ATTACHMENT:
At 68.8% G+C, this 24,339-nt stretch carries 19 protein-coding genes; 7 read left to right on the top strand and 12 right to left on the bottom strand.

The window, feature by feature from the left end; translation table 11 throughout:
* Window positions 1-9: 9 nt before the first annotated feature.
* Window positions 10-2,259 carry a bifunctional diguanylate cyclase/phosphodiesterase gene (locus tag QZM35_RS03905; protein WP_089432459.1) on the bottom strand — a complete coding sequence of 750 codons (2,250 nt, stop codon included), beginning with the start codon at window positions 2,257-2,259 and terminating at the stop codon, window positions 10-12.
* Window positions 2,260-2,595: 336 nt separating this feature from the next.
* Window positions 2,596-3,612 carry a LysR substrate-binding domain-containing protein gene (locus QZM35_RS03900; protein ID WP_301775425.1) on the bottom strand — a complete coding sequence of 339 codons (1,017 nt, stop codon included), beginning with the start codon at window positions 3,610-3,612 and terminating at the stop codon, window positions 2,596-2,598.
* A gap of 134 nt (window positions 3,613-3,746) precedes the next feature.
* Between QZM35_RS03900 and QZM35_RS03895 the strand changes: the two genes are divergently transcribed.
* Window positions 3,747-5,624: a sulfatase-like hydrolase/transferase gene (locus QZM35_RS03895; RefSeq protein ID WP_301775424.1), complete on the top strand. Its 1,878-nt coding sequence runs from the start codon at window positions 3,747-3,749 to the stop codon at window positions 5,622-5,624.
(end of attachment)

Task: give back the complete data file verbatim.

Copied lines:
At 68.8% G+C, this 24,339-nt stretch carries 19 protein-coding genes; 7 read left to right on the top strand and 12 right to left on the bottom strand.

The window, feature by feature from the left end; translation table 11 throughout:
* Window positions 1-9: 9 nt before the first annotated feature.
* Window positions 10-2,259 carry a bifunctional diguanylate cyclase/phosphodiesterase gene (locus tag QZM35_RS03905; protein WP_089432459.1) on the bottom strand — a complete coding sequence of 750 codons (2,250 nt, stop codon included), beginning with the start codon at window positions 2,257-2,259 and terminating at the stop codon, window positions 10-12.
* Window positions 2,260-2,595: 336 nt separating this feature from the next.
* Window positions 2,596-3,612 carry a LysR substrate-binding domain-containing protein gene (locus QZM35_RS03900; protein ID WP_301775425.1) on the bottom strand — a complete coding sequence of 339 codons (1,017 nt, stop codon included), beginning with the start codon at window positions 3,610-3,612 and terminating at the stop codon, window positions 2,596-2,598.
* A gap of 134 nt (window positions 3,613-3,746) precedes the next feature.
* Between QZM35_RS03900 and QZM35_RS03895 the strand changes: the two genes are divergently transcribed.
* Window positions 3,747-5,624: a sulfatase-like hydrolase/transferase gene (locus QZM35_RS03895; RefSeq protein ID WP_301775424.1), complete on the top strand. Its 1,878-nt coding sequence runs from the start codon at window positions 3,747-3,749 to the stop codon at window positions 5,622-5,624.